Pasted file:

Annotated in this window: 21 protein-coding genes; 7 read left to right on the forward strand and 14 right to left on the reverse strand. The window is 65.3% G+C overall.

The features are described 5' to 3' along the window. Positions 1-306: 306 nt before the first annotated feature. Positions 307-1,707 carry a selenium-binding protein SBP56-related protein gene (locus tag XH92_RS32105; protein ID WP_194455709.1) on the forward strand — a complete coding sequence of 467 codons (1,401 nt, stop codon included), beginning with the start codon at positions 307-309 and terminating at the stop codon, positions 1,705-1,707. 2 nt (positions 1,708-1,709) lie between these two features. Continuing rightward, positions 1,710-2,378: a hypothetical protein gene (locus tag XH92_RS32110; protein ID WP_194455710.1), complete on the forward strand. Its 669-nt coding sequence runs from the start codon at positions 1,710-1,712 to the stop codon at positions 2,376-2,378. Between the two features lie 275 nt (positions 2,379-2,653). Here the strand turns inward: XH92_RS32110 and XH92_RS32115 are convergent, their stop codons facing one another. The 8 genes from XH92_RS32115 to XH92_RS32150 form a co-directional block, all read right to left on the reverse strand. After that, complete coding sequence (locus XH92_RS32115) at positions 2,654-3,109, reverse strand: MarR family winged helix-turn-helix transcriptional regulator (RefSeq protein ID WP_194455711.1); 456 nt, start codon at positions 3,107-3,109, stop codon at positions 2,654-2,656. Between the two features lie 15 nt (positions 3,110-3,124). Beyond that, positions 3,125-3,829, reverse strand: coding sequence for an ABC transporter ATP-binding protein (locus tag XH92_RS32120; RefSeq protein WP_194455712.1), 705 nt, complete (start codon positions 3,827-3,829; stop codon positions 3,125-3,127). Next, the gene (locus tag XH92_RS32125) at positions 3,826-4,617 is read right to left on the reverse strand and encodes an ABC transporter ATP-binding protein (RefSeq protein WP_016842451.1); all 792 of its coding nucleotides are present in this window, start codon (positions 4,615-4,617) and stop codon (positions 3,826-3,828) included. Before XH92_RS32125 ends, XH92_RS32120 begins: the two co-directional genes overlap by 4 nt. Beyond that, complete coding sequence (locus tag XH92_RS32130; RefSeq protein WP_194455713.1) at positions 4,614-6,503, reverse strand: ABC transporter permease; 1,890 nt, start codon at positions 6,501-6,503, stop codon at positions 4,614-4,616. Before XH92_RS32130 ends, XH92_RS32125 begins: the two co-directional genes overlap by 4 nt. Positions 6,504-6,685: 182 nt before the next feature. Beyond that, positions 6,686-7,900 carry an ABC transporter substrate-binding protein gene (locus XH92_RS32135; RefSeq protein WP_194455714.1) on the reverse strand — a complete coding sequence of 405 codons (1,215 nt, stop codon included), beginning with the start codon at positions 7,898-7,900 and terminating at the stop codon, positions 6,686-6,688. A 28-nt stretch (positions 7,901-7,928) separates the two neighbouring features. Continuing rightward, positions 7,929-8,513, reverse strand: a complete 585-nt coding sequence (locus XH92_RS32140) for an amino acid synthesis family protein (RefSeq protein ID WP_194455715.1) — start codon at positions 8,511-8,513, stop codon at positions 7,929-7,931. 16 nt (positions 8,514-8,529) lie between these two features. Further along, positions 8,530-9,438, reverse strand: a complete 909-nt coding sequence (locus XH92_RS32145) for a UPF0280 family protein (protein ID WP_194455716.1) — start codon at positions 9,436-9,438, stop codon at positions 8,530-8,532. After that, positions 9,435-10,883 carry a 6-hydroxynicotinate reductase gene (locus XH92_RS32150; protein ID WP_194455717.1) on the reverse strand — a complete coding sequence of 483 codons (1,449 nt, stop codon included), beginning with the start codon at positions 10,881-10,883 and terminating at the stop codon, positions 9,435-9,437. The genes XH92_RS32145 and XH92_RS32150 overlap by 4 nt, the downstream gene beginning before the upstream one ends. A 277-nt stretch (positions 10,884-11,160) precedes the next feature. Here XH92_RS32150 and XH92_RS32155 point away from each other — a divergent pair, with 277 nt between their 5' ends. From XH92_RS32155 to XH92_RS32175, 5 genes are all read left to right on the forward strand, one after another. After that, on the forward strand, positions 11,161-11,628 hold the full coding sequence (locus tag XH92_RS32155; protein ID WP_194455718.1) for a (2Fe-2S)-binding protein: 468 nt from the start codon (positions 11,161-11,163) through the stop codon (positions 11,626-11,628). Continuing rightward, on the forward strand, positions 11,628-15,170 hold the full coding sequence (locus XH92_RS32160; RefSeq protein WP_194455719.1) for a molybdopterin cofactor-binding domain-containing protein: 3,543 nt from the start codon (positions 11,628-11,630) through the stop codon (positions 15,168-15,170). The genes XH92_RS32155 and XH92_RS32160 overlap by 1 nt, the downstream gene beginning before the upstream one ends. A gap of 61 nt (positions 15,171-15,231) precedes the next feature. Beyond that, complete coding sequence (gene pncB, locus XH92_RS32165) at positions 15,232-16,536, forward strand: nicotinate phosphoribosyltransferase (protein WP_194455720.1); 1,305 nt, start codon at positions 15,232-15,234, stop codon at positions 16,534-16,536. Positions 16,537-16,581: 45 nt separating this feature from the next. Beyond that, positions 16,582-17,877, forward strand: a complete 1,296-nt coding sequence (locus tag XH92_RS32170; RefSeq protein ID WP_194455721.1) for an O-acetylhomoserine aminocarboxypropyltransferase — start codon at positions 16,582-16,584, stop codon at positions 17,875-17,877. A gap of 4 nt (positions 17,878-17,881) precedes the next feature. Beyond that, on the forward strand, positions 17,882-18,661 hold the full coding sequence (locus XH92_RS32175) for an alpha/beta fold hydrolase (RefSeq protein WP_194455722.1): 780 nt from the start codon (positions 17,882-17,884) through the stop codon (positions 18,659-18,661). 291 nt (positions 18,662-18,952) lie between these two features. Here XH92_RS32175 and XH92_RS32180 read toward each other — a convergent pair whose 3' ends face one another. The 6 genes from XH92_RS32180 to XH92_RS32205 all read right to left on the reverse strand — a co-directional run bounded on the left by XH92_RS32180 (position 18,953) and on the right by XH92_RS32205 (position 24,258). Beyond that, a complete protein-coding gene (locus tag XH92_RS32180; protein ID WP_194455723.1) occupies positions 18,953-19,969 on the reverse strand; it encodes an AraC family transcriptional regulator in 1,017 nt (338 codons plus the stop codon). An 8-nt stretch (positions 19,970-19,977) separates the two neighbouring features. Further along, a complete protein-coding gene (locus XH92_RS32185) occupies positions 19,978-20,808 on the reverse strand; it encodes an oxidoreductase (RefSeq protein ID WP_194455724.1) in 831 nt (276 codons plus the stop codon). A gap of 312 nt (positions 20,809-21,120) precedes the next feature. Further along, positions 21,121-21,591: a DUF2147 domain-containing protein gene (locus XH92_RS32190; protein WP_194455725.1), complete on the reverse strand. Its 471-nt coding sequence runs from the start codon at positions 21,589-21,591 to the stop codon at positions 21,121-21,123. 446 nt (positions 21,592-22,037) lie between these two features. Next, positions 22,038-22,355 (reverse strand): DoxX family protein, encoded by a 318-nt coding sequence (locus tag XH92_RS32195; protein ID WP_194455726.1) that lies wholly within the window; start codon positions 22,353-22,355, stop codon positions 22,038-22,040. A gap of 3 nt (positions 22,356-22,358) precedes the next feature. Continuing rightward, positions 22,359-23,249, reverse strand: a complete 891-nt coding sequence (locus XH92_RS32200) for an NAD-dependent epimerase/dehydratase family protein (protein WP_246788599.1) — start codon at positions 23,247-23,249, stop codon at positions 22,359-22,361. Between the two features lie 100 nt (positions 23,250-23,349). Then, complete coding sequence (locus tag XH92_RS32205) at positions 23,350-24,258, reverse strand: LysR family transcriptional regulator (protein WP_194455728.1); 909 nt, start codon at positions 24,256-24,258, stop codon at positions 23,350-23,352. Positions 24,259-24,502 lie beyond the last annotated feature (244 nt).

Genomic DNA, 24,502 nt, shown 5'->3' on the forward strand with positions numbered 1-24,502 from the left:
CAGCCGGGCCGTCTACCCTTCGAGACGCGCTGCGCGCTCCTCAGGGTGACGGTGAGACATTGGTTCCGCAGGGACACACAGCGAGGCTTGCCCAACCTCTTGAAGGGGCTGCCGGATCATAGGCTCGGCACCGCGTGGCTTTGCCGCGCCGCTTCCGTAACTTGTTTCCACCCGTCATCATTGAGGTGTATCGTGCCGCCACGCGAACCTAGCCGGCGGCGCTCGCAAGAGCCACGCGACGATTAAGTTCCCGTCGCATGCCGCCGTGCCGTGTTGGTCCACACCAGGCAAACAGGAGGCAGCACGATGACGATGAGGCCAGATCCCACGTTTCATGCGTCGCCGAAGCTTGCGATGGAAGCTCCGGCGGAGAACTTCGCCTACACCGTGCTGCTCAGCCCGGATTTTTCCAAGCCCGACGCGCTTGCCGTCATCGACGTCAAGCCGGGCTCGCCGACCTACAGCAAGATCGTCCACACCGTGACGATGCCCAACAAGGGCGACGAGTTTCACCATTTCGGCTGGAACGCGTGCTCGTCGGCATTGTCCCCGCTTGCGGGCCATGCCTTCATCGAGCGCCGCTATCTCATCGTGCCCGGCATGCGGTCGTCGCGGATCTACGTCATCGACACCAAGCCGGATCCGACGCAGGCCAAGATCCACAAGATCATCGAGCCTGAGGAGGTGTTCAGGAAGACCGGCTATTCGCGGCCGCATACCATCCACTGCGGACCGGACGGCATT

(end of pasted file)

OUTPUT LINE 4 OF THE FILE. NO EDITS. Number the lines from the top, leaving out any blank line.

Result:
CAGCCGGGCCGTCTACCCTTCGAGACGCGCTGCGCGCTCCTCAGGGTGACGGTGAGACATTGGTTCCGCAGGGACACACAGCGAGGCTTGCCCAACCTCTTGAAGGGGCTGCCGGATCATAGGCTCGGCACCGCGTGGCTTTGCCGCGCCGCTTCCGTAACTTGTTTCCACCCGTCATCATTGAGGTGTATCGTGCCGCCACGCGAACCTAGCCGGCGGCGCTCGCAAGAGCCACGCGACGATTAAGTTCCCGTCGCATGCCGCCGTGCCGTGTTGGTCCACACCAGGCAAACAGGAGGCAGCACGATGACGATGAGGCCAGATCCCACGTTTCATGCGTCGCCGAAGCTTGCGATGGAAGCTCCGGCGGAGAACTTCGCCTACACCGTGCTGCTCAGCCCGGATTTTTCCAAGCCCGACGCGCTTGCCGTCATCGACGTCAAGCCGGGCTCGCCGACCTACAGCAAGATCGTCCACACCGTGACGATGCCCAACAAGGGCGACGAGTTTCACCATTTCGGCTGGAACGCGTGCTCGTCGGCATTGTCCCCGCTTGCGGGCCATGCCTTCATCGAGCGCCGCTATCTCATCGTGCCCGGCATGCGGTCGTCGCGGATCTACGTCATCGACACCAAGCCGGATCCGACGCAGGCCAAGATCCACAAGATCATCGAGCCTGAGGAGGTGTTCAGGAAGACCGGCTATTCGCGGCCGCATACCATCCACTGCGGACCGGACGGCATT